Tesla has "pushed the envelope" on safety, former business partner Mobileye said. Its zeal to extend its Autopilot system had led Mobileye to stop working with Tesla, said the chairman of the computer vision company.
Autopilot has been under scrutiny since a fatal crash in May caused by the technology missing a lorry. Responding to Mobileye, Tesla said Autopilot was built to help drivers, not turn cars into autonomous vehicles.
Mobileye executive Amnon Shashua told Reuters that the design of Autopilot threatened to push it beyond the point that it was safe to use.
"It is not designed to cover all possible crash situations in a safe manner," he said. Mr Shashua is also technology chief at Mobileye, which develops driver assistance systems.
"It is a driver assistance system and not a driverless system," he said.
Autopilot was introduced late last year as a way to help Tesla owners stay inside lanes and keep pace with traffic on motorways and other major roads.
Tesla and Mobileye stopped working together in July this year following the fatal crash.
In response to Mr Shashua's comments, a Tesla spokeswoman said it had always sought to describe Autopilot as an aid for drivers rather than something that could replace them.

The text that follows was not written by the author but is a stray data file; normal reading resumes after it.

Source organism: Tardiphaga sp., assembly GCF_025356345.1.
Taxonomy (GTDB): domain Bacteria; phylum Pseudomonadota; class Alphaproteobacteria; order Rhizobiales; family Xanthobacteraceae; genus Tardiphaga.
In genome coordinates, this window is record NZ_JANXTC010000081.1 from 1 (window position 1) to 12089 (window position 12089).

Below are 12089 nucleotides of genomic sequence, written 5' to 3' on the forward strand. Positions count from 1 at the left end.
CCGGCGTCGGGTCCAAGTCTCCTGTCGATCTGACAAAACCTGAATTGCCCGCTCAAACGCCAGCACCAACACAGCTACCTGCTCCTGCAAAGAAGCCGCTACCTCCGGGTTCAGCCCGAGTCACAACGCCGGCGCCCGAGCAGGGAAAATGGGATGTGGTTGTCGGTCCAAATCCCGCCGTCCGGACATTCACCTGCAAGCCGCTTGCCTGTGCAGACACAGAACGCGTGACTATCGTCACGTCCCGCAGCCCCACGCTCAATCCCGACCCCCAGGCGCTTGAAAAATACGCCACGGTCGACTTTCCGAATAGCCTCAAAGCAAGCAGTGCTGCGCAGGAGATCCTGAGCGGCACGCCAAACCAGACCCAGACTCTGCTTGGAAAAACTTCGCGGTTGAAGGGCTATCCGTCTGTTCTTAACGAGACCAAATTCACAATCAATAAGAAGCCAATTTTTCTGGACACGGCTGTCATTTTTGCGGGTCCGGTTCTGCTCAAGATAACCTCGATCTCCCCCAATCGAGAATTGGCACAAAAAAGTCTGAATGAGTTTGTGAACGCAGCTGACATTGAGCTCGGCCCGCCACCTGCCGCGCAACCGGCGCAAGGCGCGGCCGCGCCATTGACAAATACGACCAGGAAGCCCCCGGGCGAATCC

She said the company had "continuously educated" customers on the safe use of Autopilot, reminding them to keep their hands on a car's steering wheel at all times and to remain alert.
"Drivers must be prepared to take control at all times," added the spokeswoman.
Mobileye's criticism comes only days after Tesla Elon Musk announced changes to the way Autopilot worked, to make it safer to use.
One change involved repeatedly telling drivers to keep their hands on the wheel.
If these warnings were ignored, the assistance system would be turned off until his car was parked.
The changes could probably have prevented the fatal crash in May, said Mr Musk.
The US National Highway Traffic Safety Administration is still investigating the May fatality.